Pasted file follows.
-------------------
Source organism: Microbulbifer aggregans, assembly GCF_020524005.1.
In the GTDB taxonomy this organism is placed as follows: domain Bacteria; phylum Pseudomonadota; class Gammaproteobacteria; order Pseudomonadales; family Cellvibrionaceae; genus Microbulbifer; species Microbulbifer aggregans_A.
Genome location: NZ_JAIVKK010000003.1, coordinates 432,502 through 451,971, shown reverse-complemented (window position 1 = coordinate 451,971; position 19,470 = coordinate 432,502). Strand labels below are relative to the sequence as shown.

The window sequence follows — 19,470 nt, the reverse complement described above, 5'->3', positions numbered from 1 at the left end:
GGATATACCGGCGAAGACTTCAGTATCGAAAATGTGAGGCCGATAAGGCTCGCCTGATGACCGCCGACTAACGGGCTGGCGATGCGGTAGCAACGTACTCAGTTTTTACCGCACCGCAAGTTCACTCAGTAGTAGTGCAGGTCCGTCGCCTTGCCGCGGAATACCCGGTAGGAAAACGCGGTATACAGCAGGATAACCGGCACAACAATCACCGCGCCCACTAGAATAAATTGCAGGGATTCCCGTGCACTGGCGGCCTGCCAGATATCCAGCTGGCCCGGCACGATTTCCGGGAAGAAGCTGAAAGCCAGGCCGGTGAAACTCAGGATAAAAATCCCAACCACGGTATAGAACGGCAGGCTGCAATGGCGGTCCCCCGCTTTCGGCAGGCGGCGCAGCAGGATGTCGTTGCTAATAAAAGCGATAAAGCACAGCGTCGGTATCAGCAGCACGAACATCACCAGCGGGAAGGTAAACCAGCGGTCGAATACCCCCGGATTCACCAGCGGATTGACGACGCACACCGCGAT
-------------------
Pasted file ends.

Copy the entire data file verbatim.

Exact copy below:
Source organism: Microbulbifer aggregans, assembly GCF_020524005.1.
In the GTDB taxonomy this organism is placed as follows: domain Bacteria; phylum Pseudomonadota; class Gammaproteobacteria; order Pseudomonadales; family Cellvibrionaceae; genus Microbulbifer; species Microbulbifer aggregans_A.
Genome location: NZ_JAIVKK010000003.1, coordinates 432,502 through 451,971, shown reverse-complemented (window position 1 = coordinate 451,971; position 19,470 = coordinate 432,502). Strand labels below are relative to the sequence as shown.

The window sequence follows — 19,470 nt, the reverse complement described above, 5'->3', positions numbered from 1 at the left end:
GGATATACCGGCGAAGACTTCAGTATCGAAAATGTGAGGCCGATAAGGCTCGCCTGATGACCGCCGACTAACGGGCTGGCGATGCGGTAGCAACGTACTCAGTTTTTACCGCACCGCAAGTTCACTCAGTAGTAGTGCAGGTCCGTCGCCTTGCCGCGGAATACCCGGTAGGAAAACGCGGTATACAGCAGGATAACCGGCACAACAATCACCGCGCCCACTAGAATAAATTGCAGGGATTCCCGTGCACTGGCGGCCTGCCAGATATCCAGCTGGCCCGGCACGATTTCCGGGAAGAAGCTGAAAGCCAGGCCGGTGAAACTCAGGATAAAAATCCCAACCACGGTATAGAACGGCAGGCTGCAATGGCGGTCCCCCGCTTTCGGCAGGCGGCGCAGCAGGATGTCGTTGCTAATAAAAGCGATAAAGCACAGCGTCGGTATCAGCAGCACGAACATCACCAGCGGGAAGGTAAACCAGCGGTCGAATACCCCCGGATTCACCAGCGGATTGACGACGCACACCGCGAT